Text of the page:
Billy had committed himself in the middle of his final year at the Ilium School of Optometry. Nobody else suspected that he was going crazy. Everybody else thought he looked fine and was acting fine. Now he was in the hospital. The doctors agreed: He was going crazy.
The man assigned to the bed next to Billy’s was a former infantry captain named Eliot Rosewater. Rosewater was sick and tired of being drunk all the time. It was Rosewater who introduced Billy to science fiction, and in particular to the writings of Kilgore Trout. Rosewater had a tremendous collection of science-fiction paperbacks under his bed. He had brought them to the hospital in a steamer trunk.
Kilgore Trout became Billy’s favorite living author, and science fiction became the only sort of tales he could read. Rosewater was twice as smart as Billy, but he and Billy were dealing with similar crises in similar ways.
There was a still life on Billy’s bedside table-two pills, an ashtray with three lipstick stained cigarettes in it, one cigarette still burning, and a glass of water. The cigarettes belonged to Billy’s chain-smoking mother. She had sought the ladies’ room. She would be back at any moment now. Billy covered his head with his blanket again. He always covered his head when his mother came to see him in the mental ward-always got much sicker until she went away. It wasn’t that she was ugly, or had bad breath or a bad personality. She was a perfectly nice, standard-issue, brown-haired, white woman with a high-school education. She upset Billy simply by being his mother. She made him feel embarrassed and ungrateful and weak because she had gone to so much trouble to give him life, and to keep that life going, and Billy didn’t really like life at all.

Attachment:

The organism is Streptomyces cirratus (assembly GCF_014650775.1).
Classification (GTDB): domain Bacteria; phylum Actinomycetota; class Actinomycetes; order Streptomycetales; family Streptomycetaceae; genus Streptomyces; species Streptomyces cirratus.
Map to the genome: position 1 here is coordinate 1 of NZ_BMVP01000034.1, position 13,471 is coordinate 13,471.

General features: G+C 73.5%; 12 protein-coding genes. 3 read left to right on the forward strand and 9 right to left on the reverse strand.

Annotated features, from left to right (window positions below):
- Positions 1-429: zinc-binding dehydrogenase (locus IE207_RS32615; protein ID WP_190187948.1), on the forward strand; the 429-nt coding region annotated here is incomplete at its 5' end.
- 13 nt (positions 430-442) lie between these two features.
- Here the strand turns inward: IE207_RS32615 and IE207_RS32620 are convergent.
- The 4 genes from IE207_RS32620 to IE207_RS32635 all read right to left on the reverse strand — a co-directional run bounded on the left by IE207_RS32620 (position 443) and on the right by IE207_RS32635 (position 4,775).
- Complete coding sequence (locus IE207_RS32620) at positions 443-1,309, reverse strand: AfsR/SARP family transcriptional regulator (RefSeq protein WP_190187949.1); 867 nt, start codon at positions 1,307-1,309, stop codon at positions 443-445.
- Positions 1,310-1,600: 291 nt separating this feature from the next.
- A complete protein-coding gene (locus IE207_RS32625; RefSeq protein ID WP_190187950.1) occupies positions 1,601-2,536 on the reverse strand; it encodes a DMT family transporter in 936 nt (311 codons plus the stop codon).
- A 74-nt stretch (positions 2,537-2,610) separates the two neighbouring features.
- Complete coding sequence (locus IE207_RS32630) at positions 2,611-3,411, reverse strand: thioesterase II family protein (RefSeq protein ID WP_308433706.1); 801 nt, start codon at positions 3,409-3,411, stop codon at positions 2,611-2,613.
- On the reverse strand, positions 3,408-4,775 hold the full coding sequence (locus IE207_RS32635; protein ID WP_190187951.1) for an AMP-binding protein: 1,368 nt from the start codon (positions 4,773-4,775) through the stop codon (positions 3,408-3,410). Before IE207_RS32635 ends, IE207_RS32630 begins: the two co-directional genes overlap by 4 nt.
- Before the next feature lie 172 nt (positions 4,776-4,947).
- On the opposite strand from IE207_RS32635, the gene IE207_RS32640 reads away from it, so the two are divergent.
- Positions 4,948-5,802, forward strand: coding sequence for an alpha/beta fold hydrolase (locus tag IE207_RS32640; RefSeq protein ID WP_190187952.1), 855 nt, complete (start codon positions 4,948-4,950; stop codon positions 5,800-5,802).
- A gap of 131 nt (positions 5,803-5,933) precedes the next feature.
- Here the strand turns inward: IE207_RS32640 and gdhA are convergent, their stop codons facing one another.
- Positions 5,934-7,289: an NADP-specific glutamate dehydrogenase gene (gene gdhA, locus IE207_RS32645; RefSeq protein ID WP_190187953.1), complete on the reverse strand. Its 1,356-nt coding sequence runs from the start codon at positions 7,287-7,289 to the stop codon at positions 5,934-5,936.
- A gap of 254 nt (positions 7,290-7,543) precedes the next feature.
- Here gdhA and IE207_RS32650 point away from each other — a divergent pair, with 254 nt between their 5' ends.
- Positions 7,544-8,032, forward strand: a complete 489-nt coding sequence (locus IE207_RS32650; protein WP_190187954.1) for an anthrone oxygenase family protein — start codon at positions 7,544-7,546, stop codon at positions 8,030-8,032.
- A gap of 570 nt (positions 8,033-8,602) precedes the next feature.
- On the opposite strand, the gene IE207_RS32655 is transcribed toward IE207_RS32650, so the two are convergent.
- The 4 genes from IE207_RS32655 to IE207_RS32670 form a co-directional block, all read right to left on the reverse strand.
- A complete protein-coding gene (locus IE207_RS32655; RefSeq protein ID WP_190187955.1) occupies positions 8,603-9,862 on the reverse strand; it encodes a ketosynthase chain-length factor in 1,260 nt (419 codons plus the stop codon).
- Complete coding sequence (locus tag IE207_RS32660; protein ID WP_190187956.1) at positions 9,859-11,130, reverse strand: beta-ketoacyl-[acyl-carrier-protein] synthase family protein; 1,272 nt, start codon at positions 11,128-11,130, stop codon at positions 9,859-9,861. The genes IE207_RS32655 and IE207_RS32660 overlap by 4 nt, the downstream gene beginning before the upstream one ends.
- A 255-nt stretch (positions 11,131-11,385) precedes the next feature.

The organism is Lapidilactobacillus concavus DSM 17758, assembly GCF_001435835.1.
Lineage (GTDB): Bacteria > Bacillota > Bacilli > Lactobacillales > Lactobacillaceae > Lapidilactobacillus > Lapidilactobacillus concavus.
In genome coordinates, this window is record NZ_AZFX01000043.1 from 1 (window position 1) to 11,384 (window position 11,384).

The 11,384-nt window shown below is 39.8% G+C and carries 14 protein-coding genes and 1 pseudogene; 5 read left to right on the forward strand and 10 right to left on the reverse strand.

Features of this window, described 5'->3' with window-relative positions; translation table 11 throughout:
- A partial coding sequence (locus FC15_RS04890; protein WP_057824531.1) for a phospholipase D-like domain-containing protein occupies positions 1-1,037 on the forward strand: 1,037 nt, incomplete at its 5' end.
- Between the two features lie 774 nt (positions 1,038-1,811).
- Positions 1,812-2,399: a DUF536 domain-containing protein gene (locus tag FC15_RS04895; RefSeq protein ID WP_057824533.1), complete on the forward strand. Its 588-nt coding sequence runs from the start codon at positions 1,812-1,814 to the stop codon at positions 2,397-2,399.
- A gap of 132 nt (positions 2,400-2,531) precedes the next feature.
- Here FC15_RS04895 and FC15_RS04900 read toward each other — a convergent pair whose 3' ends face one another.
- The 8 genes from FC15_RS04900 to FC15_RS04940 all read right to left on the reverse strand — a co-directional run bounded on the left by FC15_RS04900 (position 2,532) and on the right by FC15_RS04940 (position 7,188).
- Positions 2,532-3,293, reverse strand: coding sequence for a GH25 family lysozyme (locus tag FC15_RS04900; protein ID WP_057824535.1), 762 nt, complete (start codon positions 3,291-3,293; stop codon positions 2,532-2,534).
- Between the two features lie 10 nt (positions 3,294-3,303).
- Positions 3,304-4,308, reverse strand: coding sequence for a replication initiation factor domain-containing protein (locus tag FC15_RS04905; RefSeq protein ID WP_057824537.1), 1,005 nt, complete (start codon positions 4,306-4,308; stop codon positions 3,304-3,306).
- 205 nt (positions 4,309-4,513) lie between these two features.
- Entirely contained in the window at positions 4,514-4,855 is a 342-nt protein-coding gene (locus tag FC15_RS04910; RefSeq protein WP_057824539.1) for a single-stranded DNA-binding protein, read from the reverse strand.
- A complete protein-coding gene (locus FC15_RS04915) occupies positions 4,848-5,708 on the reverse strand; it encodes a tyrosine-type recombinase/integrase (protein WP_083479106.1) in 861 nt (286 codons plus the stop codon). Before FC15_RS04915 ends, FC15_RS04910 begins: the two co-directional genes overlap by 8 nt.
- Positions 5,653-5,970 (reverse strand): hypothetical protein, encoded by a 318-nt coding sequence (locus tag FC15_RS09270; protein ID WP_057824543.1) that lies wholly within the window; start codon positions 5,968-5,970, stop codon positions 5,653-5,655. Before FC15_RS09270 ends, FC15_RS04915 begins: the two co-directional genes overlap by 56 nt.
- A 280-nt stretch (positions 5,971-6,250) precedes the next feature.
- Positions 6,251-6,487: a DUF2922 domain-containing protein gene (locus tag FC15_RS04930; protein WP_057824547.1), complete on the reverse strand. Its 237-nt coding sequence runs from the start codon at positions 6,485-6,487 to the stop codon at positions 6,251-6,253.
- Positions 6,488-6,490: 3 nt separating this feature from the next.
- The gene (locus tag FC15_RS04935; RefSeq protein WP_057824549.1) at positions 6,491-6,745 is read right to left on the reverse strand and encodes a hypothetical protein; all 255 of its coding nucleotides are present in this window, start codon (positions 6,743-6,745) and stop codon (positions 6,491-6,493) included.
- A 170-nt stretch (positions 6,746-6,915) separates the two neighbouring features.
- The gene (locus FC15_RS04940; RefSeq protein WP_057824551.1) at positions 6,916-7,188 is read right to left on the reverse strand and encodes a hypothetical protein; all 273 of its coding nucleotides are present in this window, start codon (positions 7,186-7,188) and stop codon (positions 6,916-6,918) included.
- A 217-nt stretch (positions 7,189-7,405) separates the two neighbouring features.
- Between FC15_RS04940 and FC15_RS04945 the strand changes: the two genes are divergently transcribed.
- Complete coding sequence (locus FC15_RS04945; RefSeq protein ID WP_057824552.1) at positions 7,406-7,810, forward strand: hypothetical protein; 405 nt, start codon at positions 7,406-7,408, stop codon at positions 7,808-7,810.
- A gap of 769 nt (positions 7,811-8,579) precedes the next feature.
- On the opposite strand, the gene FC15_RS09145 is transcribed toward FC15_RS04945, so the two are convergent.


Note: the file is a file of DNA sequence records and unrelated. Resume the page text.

Billy heard Eliot Rosewater come in and lie down. Rosewater’s bedsprings talked a lot about that. Rosewater was a big man, but not very powerful. He looked as though he might be made out of nose putty. And then Billy’s mother came back from the ladies’ room, sat down on a chair between Billy’s and Rosewater’s bed. Rosewater greeted her with melodious warmth, asked how she was today. He seemed delighted to hear that she was fine. He was experimenting with being ardently sympathetic with everybody he met. He thought that might make the world a slightly more pleasant place to live in. He called Billy’s mother ‘dear.’ He was experimenting with calling everybody ‘dear.’
‘Some day’ she promised Rosewater, ‘I’m going to come in here, and Billy is going to uncover his head, and do you know what he’s going to say?’
‘What’s he going to say, dear?’
‘He’s going to say, ‘Hello, Mom,” and he’s going to smile. He’s going to say, ‘Gee, it’s good to see you, Mom. How have you been?”‘
‘Today could be the day.’
‘Every night I pray.’
‘That’s a good thing to do.’
‘People would be surprised if they knew how much in this world was due to prayers.’
‘You never said a truer word, dear.’
‘Does your mother come to see you often?’
‘My mother is dead,’ said Rosewater. So it goes.
‘At least she had a happy life as long as it lasted.’
‘That’s a consolation, anyway.’
‘Billy’s father is dead, you know,’ said Billy’s mother. So it goes.
‘A boy needs a father.’
And on and on it went–that duet between the dumb, praying lady and the big, hollow man so full of loving echoes. He held a book he wanted to read, but he was much too polite to read and talk, too, easy as it was to give Billy’s mother satisfactory answers. The book was Maniacs in the Fourth Dimension, by Kilgore Trout. It was about people whose mental diseases couldn’t be treated because the causes of the diseases were all in the fourth dimension, and three-dimensional Earthling doctors couldn’t see those causes at all, or even imagine them. One thing Trout said that Rosewater liked very much was that there really were vampires and werewolves and goblins and angels and so on, but that they were in the fourth dimension. So was William Blake, Rosewater’s favorite poet, according to Trout. So were heaven and hell.